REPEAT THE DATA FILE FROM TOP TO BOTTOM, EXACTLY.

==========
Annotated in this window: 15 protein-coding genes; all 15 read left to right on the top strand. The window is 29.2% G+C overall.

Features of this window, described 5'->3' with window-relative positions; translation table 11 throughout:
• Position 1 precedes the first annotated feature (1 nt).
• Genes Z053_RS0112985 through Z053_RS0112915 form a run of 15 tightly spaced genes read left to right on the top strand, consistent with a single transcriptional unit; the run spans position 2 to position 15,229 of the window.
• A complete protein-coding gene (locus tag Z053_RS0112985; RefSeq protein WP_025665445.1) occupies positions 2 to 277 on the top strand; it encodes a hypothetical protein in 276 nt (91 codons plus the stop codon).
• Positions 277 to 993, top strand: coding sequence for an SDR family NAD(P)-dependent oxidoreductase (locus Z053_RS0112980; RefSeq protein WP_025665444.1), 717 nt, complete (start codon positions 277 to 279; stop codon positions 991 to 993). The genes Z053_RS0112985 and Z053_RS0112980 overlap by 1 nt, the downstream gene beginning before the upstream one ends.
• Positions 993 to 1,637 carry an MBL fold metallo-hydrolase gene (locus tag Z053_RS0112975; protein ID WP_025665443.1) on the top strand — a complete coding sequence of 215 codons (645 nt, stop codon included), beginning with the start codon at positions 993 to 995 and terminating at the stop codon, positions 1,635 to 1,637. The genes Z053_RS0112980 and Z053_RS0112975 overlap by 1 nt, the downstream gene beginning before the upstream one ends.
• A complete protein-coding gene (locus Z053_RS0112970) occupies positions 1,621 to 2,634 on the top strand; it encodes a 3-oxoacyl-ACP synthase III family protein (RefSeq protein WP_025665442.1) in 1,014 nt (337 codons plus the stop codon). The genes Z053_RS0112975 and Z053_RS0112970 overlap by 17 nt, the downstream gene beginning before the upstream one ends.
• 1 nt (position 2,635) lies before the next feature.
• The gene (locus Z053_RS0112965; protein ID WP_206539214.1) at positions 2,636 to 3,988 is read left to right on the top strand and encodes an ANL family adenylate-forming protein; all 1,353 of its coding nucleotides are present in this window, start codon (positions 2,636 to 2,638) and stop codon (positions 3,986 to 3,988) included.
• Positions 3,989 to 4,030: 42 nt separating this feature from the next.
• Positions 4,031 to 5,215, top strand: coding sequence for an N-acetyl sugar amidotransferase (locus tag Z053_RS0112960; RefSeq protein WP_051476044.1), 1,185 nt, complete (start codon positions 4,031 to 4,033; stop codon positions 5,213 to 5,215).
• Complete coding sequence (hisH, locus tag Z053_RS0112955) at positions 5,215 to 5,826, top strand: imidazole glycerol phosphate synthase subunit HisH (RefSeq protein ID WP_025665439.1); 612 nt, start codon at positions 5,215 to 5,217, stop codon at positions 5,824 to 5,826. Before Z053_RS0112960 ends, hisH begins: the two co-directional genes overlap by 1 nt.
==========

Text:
Annotated in this window: 15 protein-coding genes; all 15 read left to right on the top strand. The window is 29.2% G+C overall.

Features of this window, described 5'->3' with window-relative positions; translation table 11 throughout:
• Position 1 precedes the first annotated feature (1 nt).
• Genes Z053_RS0112985 through Z053_RS0112915 form a run of 15 tightly spaced genes read left to right on the top strand, consistent with a single transcriptional unit; the run spans position 2 to position 15,229 of the window.
• A complete protein-coding gene (locus tag Z053_RS0112985; RefSeq protein WP_025665445.1) occupies positions 2 to 277 on the top strand; it encodes a hypothetical protein in 276 nt (91 codons plus the stop codon).
• Positions 277 to 993, top strand: coding sequence for an SDR family NAD(P)-dependent oxidoreductase (locus Z053_RS0112980; RefSeq protein WP_025665444.1), 717 nt, complete (start codon positions 277 to 279; stop codon positions 991 to 993). The genes Z053_RS0112985 and Z053_RS0112980 overlap by 1 nt, the downstream gene beginning before the upstream one ends.
• Positions 993 to 1,637 carry an MBL fold metallo-hydrolase gene (locus tag Z053_RS0112975; protein ID WP_025665443.1) on the top strand — a complete coding sequence of 215 codons (645 nt, stop codon included), beginning with the start codon at positions 993 to 995 and terminating at the stop codon, positions 1,635 to 1,637. The genes Z053_RS0112980 and Z053_RS0112975 overlap by 1 nt, the downstream gene beginning before the upstream one ends.
• A complete protein-coding gene (locus Z053_RS0112970) occupies positions 1,621 to 2,634 on the top strand; it encodes a 3-oxoacyl-ACP synthase III family protein (RefSeq protein WP_025665442.1) in 1,014 nt (337 codons plus the stop codon). The genes Z053_RS0112975 and Z053_RS0112970 overlap by 17 nt, the downstream gene beginning before the upstream one ends.
• 1 nt (position 2,635) lies before the next feature.
• The gene (locus Z053_RS0112965; protein ID WP_206539214.1) at positions 2,636 to 3,988 is read left to right on the top strand and encodes an ANL family adenylate-forming protein; all 1,353 of its coding nucleotides are present in this window, start codon (positions 2,636 to 2,638) and stop codon (positions 3,986 to 3,988) included.
• Positions 3,989 to 4,030: 42 nt separating this feature from the next.
• Positions 4,031 to 5,215, top strand: coding sequence for an N-acetyl sugar amidotransferase (locus tag Z053_RS0112960; RefSeq protein WP_051476044.1), 1,185 nt, complete (start codon positions 4,031 to 4,033; stop codon positions 5,213 to 5,215).
• Complete coding sequence (hisH, locus tag Z053_RS0112955) at positions 5,215 to 5,826, top strand: imidazole glycerol phosphate synthase subunit HisH (RefSeq protein ID WP_025665439.1); 612 nt, start codon at positions 5,215 to 5,217, stop codon at positions 5,824 to 5,826. Before Z053_RS0112960 ends, hisH begins: the two co-directional genes overlap by 1 nt.